People say Champagne should not be reserved for special occasions, that we should drink it all the time. I'd be alright with that, if it weren't for the fact that I like the variety of the wine world and I often have only one glass a day. I usually go for a still wine, given the limitations.
Sparkling wine corks don't pop as often as they should at our place, but that's my choice and I'll live with it.
It was especially nice, considering my wanting Champagne ways, to be invited to The Tasting Panel Magazine's tasting event featuring about three dozen sparkling rosé wines from France and California. The event was held during the afternoon of December 15, 2011 at Waterloo & City in Culver City, CA.
The elegance of sparkling rosé is undeniable. The variance in color, taste and aroma is quite noticeable when given the opportunity to sample so many side-by-side. Those in attendance were buzzing about their favorites. Much of the talk I overheard centered around the most expensive examples being poured, naturally. Even among wine trade and media types - maybe especially among them - it's a rare treat to sample a $300 bottle Champagne.
There were, however, plenty of much more affordable bottles on display with as much presence on the palate as the top-shelf stuff. I did hear quite a few comments on some of the mid-range wines, and I imagine a few mental notes were being made for the next time a sparkler would be purchased.
The wines started in the $14 range and went up from there. I'm listing here the ones I found to be well above expectations, and I've noted the ones I thought were exceptional sparklers.
Here are the bubbles that really tickled my fancy:
NV Brut Rosé, Mendocino County ($23)
A nose of earthy fruit and tasting of minerals and orange peel, this was possibly the best value in the room. Great finish.
Exceptional. Best value.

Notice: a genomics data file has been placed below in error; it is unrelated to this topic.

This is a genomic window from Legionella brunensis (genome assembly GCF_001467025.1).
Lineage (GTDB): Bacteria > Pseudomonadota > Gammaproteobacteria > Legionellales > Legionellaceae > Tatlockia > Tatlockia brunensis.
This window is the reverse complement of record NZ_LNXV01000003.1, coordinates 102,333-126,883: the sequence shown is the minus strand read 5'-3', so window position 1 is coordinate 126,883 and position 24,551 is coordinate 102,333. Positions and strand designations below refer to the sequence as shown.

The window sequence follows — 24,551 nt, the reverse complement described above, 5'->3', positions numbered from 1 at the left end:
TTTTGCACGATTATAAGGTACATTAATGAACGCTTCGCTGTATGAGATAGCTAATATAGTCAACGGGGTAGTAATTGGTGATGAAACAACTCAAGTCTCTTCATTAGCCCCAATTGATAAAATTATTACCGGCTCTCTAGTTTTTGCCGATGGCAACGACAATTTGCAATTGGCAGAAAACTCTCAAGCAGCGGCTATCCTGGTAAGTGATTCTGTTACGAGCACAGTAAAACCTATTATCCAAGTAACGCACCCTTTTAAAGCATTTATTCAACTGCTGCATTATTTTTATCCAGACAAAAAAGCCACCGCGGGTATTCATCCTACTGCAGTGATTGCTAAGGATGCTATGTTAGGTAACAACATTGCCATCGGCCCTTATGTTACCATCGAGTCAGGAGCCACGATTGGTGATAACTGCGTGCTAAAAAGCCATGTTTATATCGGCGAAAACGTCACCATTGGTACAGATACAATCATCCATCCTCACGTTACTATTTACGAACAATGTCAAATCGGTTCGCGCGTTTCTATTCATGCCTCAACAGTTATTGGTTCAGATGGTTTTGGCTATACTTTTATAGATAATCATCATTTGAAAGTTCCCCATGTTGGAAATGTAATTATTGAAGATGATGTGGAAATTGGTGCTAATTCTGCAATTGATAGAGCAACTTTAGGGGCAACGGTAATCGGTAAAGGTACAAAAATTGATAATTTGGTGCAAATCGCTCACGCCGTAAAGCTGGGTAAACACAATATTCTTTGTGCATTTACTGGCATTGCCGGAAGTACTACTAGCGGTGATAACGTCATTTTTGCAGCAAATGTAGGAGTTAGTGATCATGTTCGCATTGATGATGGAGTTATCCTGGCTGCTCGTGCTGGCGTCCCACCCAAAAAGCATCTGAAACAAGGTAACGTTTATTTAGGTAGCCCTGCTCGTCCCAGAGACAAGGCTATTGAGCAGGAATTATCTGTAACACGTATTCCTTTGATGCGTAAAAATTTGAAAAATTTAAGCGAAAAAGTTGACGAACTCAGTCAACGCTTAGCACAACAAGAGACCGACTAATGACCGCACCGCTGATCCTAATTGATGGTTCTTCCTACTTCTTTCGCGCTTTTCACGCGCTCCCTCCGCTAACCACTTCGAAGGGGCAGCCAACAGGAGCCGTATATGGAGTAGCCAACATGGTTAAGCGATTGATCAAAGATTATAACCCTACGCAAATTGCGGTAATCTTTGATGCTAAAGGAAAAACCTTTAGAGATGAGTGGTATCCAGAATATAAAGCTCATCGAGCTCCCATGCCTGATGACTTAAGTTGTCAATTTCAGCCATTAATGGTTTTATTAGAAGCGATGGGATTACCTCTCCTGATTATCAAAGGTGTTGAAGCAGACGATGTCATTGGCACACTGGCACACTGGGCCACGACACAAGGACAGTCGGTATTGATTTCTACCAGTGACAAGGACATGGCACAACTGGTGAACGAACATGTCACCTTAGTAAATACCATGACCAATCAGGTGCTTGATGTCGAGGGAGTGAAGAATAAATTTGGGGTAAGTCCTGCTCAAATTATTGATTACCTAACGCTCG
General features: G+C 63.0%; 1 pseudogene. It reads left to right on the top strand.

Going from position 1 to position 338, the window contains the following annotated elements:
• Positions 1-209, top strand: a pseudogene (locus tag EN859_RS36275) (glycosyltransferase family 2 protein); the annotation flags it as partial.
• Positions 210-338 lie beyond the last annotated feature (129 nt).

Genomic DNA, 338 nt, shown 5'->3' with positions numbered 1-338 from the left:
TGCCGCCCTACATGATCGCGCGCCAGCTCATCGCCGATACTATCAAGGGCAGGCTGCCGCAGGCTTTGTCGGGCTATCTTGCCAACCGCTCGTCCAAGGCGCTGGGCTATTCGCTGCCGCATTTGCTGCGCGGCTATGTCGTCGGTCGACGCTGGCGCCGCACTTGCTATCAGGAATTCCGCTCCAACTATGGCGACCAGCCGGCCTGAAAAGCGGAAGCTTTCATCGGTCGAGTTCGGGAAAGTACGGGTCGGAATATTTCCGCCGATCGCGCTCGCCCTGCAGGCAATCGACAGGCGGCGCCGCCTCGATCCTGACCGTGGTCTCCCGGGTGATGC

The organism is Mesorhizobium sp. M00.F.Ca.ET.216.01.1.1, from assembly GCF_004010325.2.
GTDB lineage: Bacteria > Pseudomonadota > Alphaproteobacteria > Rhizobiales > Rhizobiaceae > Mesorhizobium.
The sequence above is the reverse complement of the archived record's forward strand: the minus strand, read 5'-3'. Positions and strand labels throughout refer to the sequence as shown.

NV Brut Rosé, Anderson Valley ($27)
It's earthy and spicy, with a hint of tartness.
NV Mirabelle Brut Rosé, North Coast ($27)
Flinty and yeasty on the nose with a raspberry and citrus palate.
NV Cuveé de la Pompadour Brut Rosé, Napa Valley ($35)
Aromas of smoke and toast lead to beautiful cherry and mineral flavors.
NV Blanc de Noirs, Napa Valley ($43)
A light golden tint with an earthy nose and fabulous almond notes in the flavor profile.
2008 Brut Rosé, Dundee Hills ($50)
Muted wild cherry aromas with a really dark fruit expression. Creamy, with a hint of coffee. Heavy on the Meunier.
Heidsieck and Co.
NV Monopole Rose Top Brut Rosé ($50)
Pink salmon color with a tangy taste of strawberry and tons of fizz.
NV Brut Rosé Sauvage ($55)
Almost red, this beauty tastes of toast and cherries.
NV Brut Rosé ($55)
Hardly any color at all, it's extremely bubbly with the smell and taste of nutty apples.
Moët & Chandon
NV Brut Rosé Imperial ($59)
Deep salmon color, with a lovely, dry, strawberry/apple flavor.
NV Brut Rosé ($75)
Salmon-colored, with a funky nose and earthy berries on the palate.
NV Brut Rosé ($90)
Very pink salmon hue, with red berries and a splash of citrus.
NV Brut Rosé ($99)
Just a "pinkish hue" with a yeasty nose and nutty, tropical flavors.
NV Brut Rosé ($100)
Light salmon in color, the nose is an earthy strawberry/banana while the palate shows tart lemon balanced with a sweet note.
2003 Cuveé Palmes d'Or Brut Rosé ($200)
Very deep pink with a striking nose and palate of smoke and cherries. An explosive palate in an "alligator skin" bottle.
Exceptional. My favorite.
Brut Rosé ($299)
Very light pink, it tastes of earthy peaches. Quite dry with an excellent finish.
2004 Belle Epoque Brut Rosé ($300)
More orange than pink, the toasty nose leads to a taste of nuts and sweet apples.